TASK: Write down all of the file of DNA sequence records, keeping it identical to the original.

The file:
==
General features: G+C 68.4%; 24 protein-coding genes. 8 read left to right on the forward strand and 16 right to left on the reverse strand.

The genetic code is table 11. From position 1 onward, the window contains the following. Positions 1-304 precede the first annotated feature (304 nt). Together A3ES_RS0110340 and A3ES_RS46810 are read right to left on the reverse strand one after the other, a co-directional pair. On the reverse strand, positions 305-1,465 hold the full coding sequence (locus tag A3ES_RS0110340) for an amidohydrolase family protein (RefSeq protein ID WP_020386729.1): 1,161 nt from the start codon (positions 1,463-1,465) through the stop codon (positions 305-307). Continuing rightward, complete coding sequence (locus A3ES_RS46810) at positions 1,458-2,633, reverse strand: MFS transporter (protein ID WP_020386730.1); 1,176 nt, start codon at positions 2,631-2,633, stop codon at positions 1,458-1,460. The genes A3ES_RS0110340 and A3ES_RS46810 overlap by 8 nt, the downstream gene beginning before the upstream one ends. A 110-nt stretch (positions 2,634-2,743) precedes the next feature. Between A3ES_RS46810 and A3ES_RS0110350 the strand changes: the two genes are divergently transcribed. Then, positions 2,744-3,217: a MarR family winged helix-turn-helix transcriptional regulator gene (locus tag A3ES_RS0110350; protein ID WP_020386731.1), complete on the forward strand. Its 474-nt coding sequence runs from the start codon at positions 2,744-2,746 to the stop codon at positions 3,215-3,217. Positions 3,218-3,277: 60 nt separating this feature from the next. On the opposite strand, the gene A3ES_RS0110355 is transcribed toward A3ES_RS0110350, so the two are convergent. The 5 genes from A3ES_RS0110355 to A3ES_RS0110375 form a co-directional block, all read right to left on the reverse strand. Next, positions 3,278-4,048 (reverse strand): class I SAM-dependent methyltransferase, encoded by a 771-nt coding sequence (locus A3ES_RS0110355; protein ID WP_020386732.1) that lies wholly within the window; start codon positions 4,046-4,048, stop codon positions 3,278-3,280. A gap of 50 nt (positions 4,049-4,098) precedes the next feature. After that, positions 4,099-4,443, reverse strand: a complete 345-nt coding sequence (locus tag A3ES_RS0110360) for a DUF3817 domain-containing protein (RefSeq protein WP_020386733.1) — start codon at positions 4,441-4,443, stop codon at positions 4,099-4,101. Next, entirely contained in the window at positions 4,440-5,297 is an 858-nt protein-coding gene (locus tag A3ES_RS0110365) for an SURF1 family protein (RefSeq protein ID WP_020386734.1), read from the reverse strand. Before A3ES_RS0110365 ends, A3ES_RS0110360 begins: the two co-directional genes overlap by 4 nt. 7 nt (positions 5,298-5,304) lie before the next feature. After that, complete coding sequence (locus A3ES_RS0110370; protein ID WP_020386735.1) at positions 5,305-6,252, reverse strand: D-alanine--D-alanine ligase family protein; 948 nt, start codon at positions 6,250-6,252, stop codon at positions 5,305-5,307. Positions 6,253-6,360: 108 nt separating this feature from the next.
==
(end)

General features: G+C 68.4%; 24 protein-coding genes. 8 read left to right on the forward strand and 16 right to left on the reverse strand.

The genetic code is table 11. From position 1 onward, the window contains the following. Positions 1-304 precede the first annotated feature (304 nt). Together A3ES_RS0110340 and A3ES_RS46810 are read right to left on the reverse strand one after the other, a co-directional pair. On the reverse strand, positions 305-1,465 hold the full coding sequence (locus tag A3ES_RS0110340) for an amidohydrolase family protein (RefSeq protein ID WP_020386729.1): 1,161 nt from the start codon (positions 1,463-1,465) through the stop codon (positions 305-307). Continuing rightward, complete coding sequence (locus A3ES_RS46810) at positions 1,458-2,633, reverse strand: MFS transporter (protein ID WP_020386730.1); 1,176 nt, start codon at positions 2,631-2,633, stop codon at positions 1,458-1,460. The genes A3ES_RS0110340 and A3ES_RS46810 overlap by 8 nt, the downstream gene beginning before the upstream one ends. A 110-nt stretch (positions 2,634-2,743) precedes the next feature. Between A3ES_RS46810 and A3ES_RS0110350 the strand changes: the two genes are divergently transcribed. Then, positions 2,744-3,217: a MarR family winged helix-turn-helix transcriptional regulator gene (locus tag A3ES_RS0110350; protein ID WP_020386731.1), complete on the forward strand. Its 474-nt coding sequence runs from the start codon at positions 2,744-2,746 to the stop codon at positions 3,215-3,217. Positions 3,218-3,277: 60 nt separating this feature from the next. On the opposite strand, the gene A3ES_RS0110355 is transcribed toward A3ES_RS0110350, so the two are convergent. The 5 genes from A3ES_RS0110355 to A3ES_RS0110375 form a co-directional block, all read right to left on the reverse strand. Next, positions 3,278-4,048 (reverse strand): class I SAM-dependent methyltransferase, encoded by a 771-nt coding sequence (locus A3ES_RS0110355; protein ID WP_020386732.1) that lies wholly within the window; start codon positions 4,046-4,048, stop codon positions 3,278-3,280. A gap of 50 nt (positions 4,049-4,098) precedes the next feature. After that, positions 4,099-4,443, reverse strand: a complete 345-nt coding sequence (locus tag A3ES_RS0110360) for a DUF3817 domain-containing protein (RefSeq protein WP_020386733.1) — start codon at positions 4,441-4,443, stop codon at positions 4,099-4,101. Next, entirely contained in the window at positions 4,440-5,297 is an 858-nt protein-coding gene (locus tag A3ES_RS0110365) for an SURF1 family protein (RefSeq protein ID WP_020386734.1), read from the reverse strand. Before A3ES_RS0110365 ends, A3ES_RS0110360 begins: the two co-directional genes overlap by 4 nt. 7 nt (positions 5,298-5,304) lie before the next feature. After that, complete coding sequence (locus A3ES_RS0110370; protein ID WP_020386735.1) at positions 5,305-6,252, reverse strand: D-alanine--D-alanine ligase family protein; 948 nt, start codon at positions 6,250-6,252, stop codon at positions 5,305-5,307. Positions 6,253-6,360: 108 nt separating this feature from the next.